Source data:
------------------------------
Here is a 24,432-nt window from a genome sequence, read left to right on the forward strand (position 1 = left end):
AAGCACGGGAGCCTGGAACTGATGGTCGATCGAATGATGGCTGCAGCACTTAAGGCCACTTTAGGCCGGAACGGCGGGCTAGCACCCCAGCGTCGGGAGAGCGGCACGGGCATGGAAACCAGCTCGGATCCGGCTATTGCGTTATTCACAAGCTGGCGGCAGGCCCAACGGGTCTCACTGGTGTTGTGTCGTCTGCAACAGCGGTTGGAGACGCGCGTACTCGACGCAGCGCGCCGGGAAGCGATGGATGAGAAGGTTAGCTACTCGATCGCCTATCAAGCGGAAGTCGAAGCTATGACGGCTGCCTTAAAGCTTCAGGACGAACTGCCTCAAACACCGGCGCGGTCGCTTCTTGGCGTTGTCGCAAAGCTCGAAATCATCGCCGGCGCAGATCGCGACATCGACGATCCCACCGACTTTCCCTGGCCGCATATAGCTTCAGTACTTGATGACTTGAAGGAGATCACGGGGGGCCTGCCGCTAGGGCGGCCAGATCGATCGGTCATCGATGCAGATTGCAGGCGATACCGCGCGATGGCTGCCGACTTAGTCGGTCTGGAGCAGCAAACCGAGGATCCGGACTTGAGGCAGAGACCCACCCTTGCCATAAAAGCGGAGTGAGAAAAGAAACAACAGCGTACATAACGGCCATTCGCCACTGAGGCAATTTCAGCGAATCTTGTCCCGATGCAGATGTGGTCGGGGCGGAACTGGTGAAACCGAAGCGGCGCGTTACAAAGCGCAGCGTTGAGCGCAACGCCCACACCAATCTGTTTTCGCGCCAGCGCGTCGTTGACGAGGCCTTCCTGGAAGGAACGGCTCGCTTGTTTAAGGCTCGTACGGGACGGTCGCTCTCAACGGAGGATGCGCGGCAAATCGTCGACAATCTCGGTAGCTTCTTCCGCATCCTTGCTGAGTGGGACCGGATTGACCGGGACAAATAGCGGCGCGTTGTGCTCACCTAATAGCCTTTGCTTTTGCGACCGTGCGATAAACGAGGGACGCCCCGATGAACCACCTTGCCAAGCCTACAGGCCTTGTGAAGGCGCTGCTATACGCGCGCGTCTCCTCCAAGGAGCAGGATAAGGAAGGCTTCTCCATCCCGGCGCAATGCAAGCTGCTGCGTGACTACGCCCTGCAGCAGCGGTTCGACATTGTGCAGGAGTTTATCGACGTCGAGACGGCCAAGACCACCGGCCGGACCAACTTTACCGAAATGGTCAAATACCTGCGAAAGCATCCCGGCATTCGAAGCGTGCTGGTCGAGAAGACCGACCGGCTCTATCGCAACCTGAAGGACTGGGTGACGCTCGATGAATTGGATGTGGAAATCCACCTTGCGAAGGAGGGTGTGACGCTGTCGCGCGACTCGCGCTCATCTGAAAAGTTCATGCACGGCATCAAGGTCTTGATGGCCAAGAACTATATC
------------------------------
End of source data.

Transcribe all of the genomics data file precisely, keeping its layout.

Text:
Here is a 24,432-nt window from a genome sequence, read left to right on the forward strand (position 1 = left end):
AAGCACGGGAGCCTGGAACTGATGGTCGATCGAATGATGGCTGCAGCACTTAAGGCCACTTTAGGCCGGAACGGCGGGCTAGCACCCCAGCGTCGGGAGAGCGGCACGGGCATGGAAACCAGCTCGGATCCGGCTATTGCGTTATTCACAAGCTGGCGGCAGGCCCAACGGGTCTCACTGGTGTTGTGTCGTCTGCAACAGCGGTTGGAGACGCGCGTACTCGACGCAGCGCGCCGGGAAGCGATGGATGAGAAGGTTAGCTACTCGATCGCCTATCAAGCGGAAGTCGAAGCTATGACGGCTGCCTTAAAGCTTCAGGACGAACTGCCTCAAACACCGGCGCGGTCGCTTCTTGGCGTTGTCGCAAAGCTCGAAATCATCGCCGGCGCAGATCGCGACATCGACGATCCCACCGACTTTCCCTGGCCGCATATAGCTTCAGTACTTGATGACTTGAAGGAGATCACGGGGGGCCTGCCGCTAGGGCGGCCAGATCGATCGGTCATCGATGCAGATTGCAGGCGATACCGCGCGATGGCTGCCGACTTAGTCGGTCTGGAGCAGCAAACCGAGGATCCGGACTTGAGGCAGAGACCCACCCTTGCCATAAAAGCGGAGTGAGAAAAGAAACAACAGCGTACATAACGGCCATTCGCCACTGAGGCAATTTCAGCGAATCTTGTCCCGATGCAGATGTGGTCGGGGCGGAACTGGTGAAACCGAAGCGGCGCGTTACAAAGCGCAGCGTTGAGCGCAACGCCCACACCAATCTGTTTTCGCGCCAGCGCGTCGTTGACGAGGCCTTCCTGGAAGGAACGGCTCGCTTGTTTAAGGCTCGTACGGGACGGTCGCTCTCAACGGAGGATGCGCGGCAAATCGTCGACAATCTCGGTAGCTTCTTCCGCATCCTTGCTGAGTGGGACCGGATTGACCGGGACAAATAGCGGCGCGTTGTGCTCACCTAATAGCCTTTGCTTTTGCGACCGTGCGATAAACGAGGGACGCCCCGATGAACCACCTTGCCAAGCCTACAGGCCTTGTGAAGGCGCTGCTATACGCGCGCGTCTCCTCCAAGGAGCAGGATAAGGAAGGCTTCTCCATCCCGGCGCAATGCAAGCTGCTGCGTGACTACGCCCTGCAGCAGCGGTTCGACATTGTGCAGGAGTTTATCGACGTCGAGACGGCCAAGACCACCGGCCGGACCAACTTTACCGAAATGGTCAAATACCTGCGAAAGCATCCCGGCATTCGAAGCGTGCTGGTCGAGAAGACCGACCGGCTCTATCGCAACCTGAAGGACTGGGTGACGCTCGATGAATTGGATGTGGAAATCCACCTTGCGAAGGAGGGTGTGACGCTGTCGCGCGACTCGCGCTCATCTGAAAAGTTCATGCACGGCATCAAGGTCTTGATGGCCAAGAACTATATC